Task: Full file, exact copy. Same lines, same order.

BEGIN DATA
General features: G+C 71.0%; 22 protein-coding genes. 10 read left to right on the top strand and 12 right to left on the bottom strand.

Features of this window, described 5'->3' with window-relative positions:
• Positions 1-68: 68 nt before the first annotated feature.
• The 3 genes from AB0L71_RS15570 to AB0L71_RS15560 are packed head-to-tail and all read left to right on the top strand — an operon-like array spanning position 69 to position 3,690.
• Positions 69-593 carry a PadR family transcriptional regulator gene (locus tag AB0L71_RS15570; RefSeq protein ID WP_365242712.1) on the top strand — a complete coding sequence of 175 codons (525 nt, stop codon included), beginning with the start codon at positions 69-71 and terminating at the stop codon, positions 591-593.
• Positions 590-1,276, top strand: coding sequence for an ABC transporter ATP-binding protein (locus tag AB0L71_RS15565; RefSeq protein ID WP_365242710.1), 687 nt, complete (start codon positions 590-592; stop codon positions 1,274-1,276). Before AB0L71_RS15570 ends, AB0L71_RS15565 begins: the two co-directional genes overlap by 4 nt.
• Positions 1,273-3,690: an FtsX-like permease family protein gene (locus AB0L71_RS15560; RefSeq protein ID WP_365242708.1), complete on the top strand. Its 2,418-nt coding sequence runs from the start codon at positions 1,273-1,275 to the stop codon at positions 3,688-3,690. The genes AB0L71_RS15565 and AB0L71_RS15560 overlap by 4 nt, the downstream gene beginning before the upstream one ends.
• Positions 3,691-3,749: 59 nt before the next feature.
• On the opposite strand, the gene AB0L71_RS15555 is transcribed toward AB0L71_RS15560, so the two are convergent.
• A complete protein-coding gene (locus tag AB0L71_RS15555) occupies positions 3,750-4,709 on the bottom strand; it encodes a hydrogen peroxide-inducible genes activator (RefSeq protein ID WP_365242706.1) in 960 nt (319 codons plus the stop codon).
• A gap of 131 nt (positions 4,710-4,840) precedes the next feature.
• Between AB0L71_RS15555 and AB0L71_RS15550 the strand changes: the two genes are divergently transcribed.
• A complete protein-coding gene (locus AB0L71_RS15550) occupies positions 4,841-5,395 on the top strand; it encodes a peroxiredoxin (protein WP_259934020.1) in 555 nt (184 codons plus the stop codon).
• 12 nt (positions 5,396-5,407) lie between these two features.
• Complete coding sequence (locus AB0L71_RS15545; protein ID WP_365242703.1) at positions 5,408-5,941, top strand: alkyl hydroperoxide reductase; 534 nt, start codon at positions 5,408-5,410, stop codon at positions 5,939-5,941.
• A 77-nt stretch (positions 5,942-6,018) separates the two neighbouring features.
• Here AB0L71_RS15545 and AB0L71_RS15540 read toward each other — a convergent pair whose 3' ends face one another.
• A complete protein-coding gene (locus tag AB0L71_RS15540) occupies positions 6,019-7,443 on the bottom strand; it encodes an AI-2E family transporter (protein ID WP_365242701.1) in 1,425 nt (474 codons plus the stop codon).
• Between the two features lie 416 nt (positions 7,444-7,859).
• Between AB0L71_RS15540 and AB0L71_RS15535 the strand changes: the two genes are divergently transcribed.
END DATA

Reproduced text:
General features: G+C 71.0%; 22 protein-coding genes. 10 read left to right on the top strand and 12 right to left on the bottom strand.

Features of this window, described 5'->3' with window-relative positions:
• Positions 1-68: 68 nt before the first annotated feature.
• The 3 genes from AB0L71_RS15570 to AB0L71_RS15560 are packed head-to-tail and all read left to right on the top strand — an operon-like array spanning position 69 to position 3,690.
• Positions 69-593 carry a PadR family transcriptional regulator gene (locus tag AB0L71_RS15570; RefSeq protein ID WP_365242712.1) on the top strand — a complete coding sequence of 175 codons (525 nt, stop codon included), beginning with the start codon at positions 69-71 and terminating at the stop codon, positions 591-593.
• Positions 590-1,276, top strand: coding sequence for an ABC transporter ATP-binding protein (locus tag AB0L71_RS15565; RefSeq protein ID WP_365242710.1), 687 nt, complete (start codon positions 590-592; stop codon positions 1,274-1,276). Before AB0L71_RS15570 ends, AB0L71_RS15565 begins: the two co-directional genes overlap by 4 nt.
• Positions 1,273-3,690: an FtsX-like permease family protein gene (locus AB0L71_RS15560; RefSeq protein ID WP_365242708.1), complete on the top strand. Its 2,418-nt coding sequence runs from the start codon at positions 1,273-1,275 to the stop codon at positions 3,688-3,690. The genes AB0L71_RS15565 and AB0L71_RS15560 overlap by 4 nt, the downstream gene beginning before the upstream one ends.
• Positions 3,691-3,749: 59 nt before the next feature.
• On the opposite strand, the gene AB0L71_RS15555 is transcribed toward AB0L71_RS15560, so the two are convergent.
• A complete protein-coding gene (locus tag AB0L71_RS15555) occupies positions 3,750-4,709 on the bottom strand; it encodes a hydrogen peroxide-inducible genes activator (RefSeq protein ID WP_365242706.1) in 960 nt (319 codons plus the stop codon).
• A gap of 131 nt (positions 4,710-4,840) precedes the next feature.
• Between AB0L71_RS15555 and AB0L71_RS15550 the strand changes: the two genes are divergently transcribed.
• A complete protein-coding gene (locus AB0L71_RS15550) occupies positions 4,841-5,395 on the top strand; it encodes a peroxiredoxin (protein WP_259934020.1) in 555 nt (184 codons plus the stop codon).
• 12 nt (positions 5,396-5,407) lie between these two features.
• Complete coding sequence (locus AB0L71_RS15545; protein ID WP_365242703.1) at positions 5,408-5,941, top strand: alkyl hydroperoxide reductase; 534 nt, start codon at positions 5,408-5,410, stop codon at positions 5,939-5,941.
• A 77-nt stretch (positions 5,942-6,018) separates the two neighbouring features.
• Here AB0L71_RS15545 and AB0L71_RS15540 read toward each other — a convergent pair whose 3' ends face one another.
• A complete protein-coding gene (locus tag AB0L71_RS15540) occupies positions 6,019-7,443 on the bottom strand; it encodes an AI-2E family transporter (protein ID WP_365242701.1) in 1,425 nt (474 codons plus the stop codon).
• Between the two features lie 416 nt (positions 7,444-7,859).
• Between AB0L71_RS15540 and AB0L71_RS15535 the strand changes: the two genes are divergently transcribed.